England rose to the occasion, delivering an antipasto of white-shirted dominance, as organic football produced an early goal courtesy of Bobby Robson. The infamous Frank Haffey typified his abominable reputation between the sticks, when he failed to stifle an England attack, gifting Jimmy Greaves his second. The East Ham-born striker’s name had graced the countries newspapers in the build-up, and now the pre-match mantra was being answered.

“Well, Jimmy Greaves was a great goal-scorer,” he says calmly. “I played with him and against him when Tottenham met Sheffield United. He was one of the best goal scorers I have ever played against, and his record proves that”. Even now, the blend of a teammate’s respect and an opponent’s rivalry underpin his words.

It’s the second half that the game will be remembered for. Scotland started the half convincingly, as Dave Mackay grasped one back. It was Dave Wilson who restored fragments of hope for Scotland, but despite quickly recovering two, the sides were never really rubbing shoulders.

Goalkeeping errors

England’s fourth came after a discouraged Haffey made an error as subtle as an armed robbery. “I have some sympathy for Haffey, because it isn’t easy coming to Wembley and playing against England in those days,” admitted Hodgkinson. Not only was this the goal that sank Scotland’s hopes, but it was the fumble that was rumoured to have sparked the keepers Australian emigration. The trap door had opened. England were running riot.

“My main memory of the game is of Frank Haffey’s performance and criticisms”. He pauses while as he recalls the events. “I was lucky enough to have had a great experience and a great journey through my career. Unfortunately, Frank Haffey was one of a number of Scottish goalies that didn’t perform well at Wembley. This particular performance contributed to him leaving the country for Australia.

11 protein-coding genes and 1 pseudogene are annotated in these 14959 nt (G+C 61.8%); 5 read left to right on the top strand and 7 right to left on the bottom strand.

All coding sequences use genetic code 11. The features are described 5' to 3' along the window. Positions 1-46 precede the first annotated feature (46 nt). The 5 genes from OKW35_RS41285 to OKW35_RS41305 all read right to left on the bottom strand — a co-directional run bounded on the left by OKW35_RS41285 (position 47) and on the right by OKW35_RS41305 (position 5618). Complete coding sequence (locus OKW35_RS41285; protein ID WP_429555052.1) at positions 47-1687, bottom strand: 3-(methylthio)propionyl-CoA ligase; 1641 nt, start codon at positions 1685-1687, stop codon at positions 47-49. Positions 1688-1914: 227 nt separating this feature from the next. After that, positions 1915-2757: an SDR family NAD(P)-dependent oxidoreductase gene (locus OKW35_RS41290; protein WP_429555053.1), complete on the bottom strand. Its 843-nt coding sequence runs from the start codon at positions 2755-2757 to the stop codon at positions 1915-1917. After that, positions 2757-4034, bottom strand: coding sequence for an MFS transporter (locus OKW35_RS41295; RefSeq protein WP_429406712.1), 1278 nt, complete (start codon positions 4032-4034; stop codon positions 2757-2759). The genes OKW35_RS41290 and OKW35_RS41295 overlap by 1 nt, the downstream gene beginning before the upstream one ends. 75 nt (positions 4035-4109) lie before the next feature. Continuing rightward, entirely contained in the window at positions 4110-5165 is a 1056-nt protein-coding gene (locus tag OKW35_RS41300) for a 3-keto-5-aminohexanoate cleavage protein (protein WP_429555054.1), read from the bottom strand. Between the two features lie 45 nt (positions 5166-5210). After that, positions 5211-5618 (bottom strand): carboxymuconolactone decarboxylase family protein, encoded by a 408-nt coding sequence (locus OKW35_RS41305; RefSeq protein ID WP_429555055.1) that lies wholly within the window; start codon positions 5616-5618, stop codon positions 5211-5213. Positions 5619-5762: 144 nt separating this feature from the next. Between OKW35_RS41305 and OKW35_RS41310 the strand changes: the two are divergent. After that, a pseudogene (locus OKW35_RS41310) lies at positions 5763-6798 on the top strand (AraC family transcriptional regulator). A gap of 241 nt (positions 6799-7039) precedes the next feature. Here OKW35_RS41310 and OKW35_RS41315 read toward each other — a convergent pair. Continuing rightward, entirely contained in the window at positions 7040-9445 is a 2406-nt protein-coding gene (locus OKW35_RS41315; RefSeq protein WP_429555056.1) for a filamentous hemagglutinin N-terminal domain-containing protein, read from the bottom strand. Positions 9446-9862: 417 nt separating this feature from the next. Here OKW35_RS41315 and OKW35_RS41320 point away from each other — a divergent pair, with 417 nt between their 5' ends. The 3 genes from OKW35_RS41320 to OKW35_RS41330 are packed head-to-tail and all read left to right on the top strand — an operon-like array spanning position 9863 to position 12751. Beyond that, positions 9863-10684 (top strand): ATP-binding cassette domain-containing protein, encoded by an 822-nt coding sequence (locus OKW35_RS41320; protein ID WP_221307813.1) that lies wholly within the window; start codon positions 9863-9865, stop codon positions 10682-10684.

“In 1986 I became the first ever keeper to become a goalkeeping coach, and I got involved with Scotland as the national goalie coach after I was invited to take the job. I took it because there was a program on at the time called Saint and Greavsie, where all they did on Saturday lunchtime was criticise Scottish goalkeepers. So I took the job, and redeveloped all the Scottish goalies, finishing there after 17 years and 200 internationals with Scotland, two world cups and two European championships.”

England’s success can’t only be credited to Haffey’s misfortunes. The English midfield seemed to stroll through an effortless, albeit rewarding second half, playing convincingly and fending off the opposition with magnificent ease. After Bryan Douglas and Bobby Smith showed the Scottish defence to be far less than watertight, tame efforts left Ian McColl’s frustrations thinly-veiled, as his side’s hopes were ebbing away.

Today’s football

Looking back at the squad, it’s hard not compare the state of modern English football to 1961’s diverse international side. England’s squad was made up of home-grown players that were populating the First Division, coming from teams such as: Sheffield United and Fulham. Today, the squad seems to have weeded out the few English players in the top five teams.